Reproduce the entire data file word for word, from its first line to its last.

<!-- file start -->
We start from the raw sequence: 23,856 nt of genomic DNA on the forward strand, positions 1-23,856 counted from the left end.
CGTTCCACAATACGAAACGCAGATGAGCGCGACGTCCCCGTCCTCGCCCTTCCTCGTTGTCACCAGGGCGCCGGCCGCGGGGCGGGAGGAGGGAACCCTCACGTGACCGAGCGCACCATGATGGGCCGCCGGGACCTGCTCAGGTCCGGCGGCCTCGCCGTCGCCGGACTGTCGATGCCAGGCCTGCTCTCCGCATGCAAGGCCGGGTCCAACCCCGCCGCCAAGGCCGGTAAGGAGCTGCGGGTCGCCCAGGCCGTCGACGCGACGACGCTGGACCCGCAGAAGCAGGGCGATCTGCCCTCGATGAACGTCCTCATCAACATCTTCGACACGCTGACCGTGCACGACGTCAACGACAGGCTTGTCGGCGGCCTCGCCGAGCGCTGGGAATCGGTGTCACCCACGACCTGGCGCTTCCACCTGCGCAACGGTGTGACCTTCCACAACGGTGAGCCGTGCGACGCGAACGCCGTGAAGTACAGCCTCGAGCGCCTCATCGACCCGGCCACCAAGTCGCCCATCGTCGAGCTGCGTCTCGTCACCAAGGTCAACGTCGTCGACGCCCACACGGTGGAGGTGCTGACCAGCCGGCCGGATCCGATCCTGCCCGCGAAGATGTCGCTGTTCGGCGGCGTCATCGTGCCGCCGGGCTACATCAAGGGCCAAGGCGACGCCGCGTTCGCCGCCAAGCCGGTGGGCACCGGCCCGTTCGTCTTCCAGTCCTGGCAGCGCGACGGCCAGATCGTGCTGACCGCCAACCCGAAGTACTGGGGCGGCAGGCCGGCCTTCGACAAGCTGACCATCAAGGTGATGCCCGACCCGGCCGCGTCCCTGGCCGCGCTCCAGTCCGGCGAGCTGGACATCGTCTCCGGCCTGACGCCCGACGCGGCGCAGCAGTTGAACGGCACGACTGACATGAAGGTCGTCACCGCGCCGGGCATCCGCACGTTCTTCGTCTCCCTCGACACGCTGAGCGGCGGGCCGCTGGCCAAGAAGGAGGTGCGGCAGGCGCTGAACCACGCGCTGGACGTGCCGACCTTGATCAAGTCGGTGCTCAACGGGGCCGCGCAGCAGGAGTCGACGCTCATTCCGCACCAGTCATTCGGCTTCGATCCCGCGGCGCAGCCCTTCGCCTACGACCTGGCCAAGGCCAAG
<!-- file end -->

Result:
We start from the raw sequence: 23,856 nt of genomic DNA on the forward strand, positions 1-23,856 counted from the left end.
CGTTCCACAATACGAAACGCAGATGAGCGCGACGTCCCCGTCCTCGCCCTTCCTCGTTGTCACCAGGGCGCCGGCCGCGGGGCGGGAGGAGGGAACCCTCACGTGACCGAGCGCACCATGATGGGCCGCCGGGACCTGCTCAGGTCCGGCGGCCTCGCCGTCGCCGGACTGTCGATGCCAGGCCTGCTCTCCGCATGCAAGGCCGGGTCCAACCCCGCCGCCAAGGCCGGTAAGGAGCTGCGGGTCGCCCAGGCCGTCGACGCGACGACGCTGGACCCGCAGAAGCAGGGCGATCTGCCCTCGATGAACGTCCTCATCAACATCTTCGACACGCTGACCGTGCACGACGTCAACGACAGGCTTGTCGGCGGCCTCGCCGAGCGCTGGGAATCGGTGTCACCCACGACCTGGCGCTTCCACCTGCGCAACGGTGTGACCTTCCACAACGGTGAGCCGTGCGACGCGAACGCCGTGAAGTACAGCCTCGAGCGCCTCATCGACCCGGCCACCAAGTCGCCCATCGTCGAGCTGCGTCTCGTCACCAAGGTCAACGTCGTCGACGCCCACACGGTGGAGGTGCTGACCAGCCGGCCGGATCCGATCCTGCCCGCGAAGATGTCGCTGTTCGGCGGCGTCATCGTGCCGCCGGGCTACATCAAGGGCCAAGGCGACGCCGCGTTCGCCGCCAAGCCGGTGGGCACCGGCCCGTTCGTCTTCCAGTCCTGGCAGCGCGACGGCCAGATCGTGCTGACCGCCAACCCGAAGTACTGGGGCGGCAGGCCGGCCTTCGACAAGCTGACCATCAAGGTGATGCCCGACCCGGCCGCGTCCCTGGCCGCGCTCCAGTCCGGCGAGCTGGACATCGTCTCCGGCCTGACGCCCGACGCGGCGCAGCAGTTGAACGGCACGACTGACATGAAGGTCGTCACCGCGCCGGGCATCCGCACGTTCTTCGTCTCCCTCGACACGCTGAGCGGCGGGCCGCTGGCCAAGAAGGAGGTGCGGCAGGCGCTGAACCACGCGCTGGACGTGCCGACCTTGATCAAGTCGGTGCTCAACGGGGCCGCGCAGCAGGAGTCGACGCTCATTCCGCACCAGTCATTCGGCTTCGATCCCGCGGCGCAGCCCTTCGCCTACGACCTGGCCAAGGCCAAG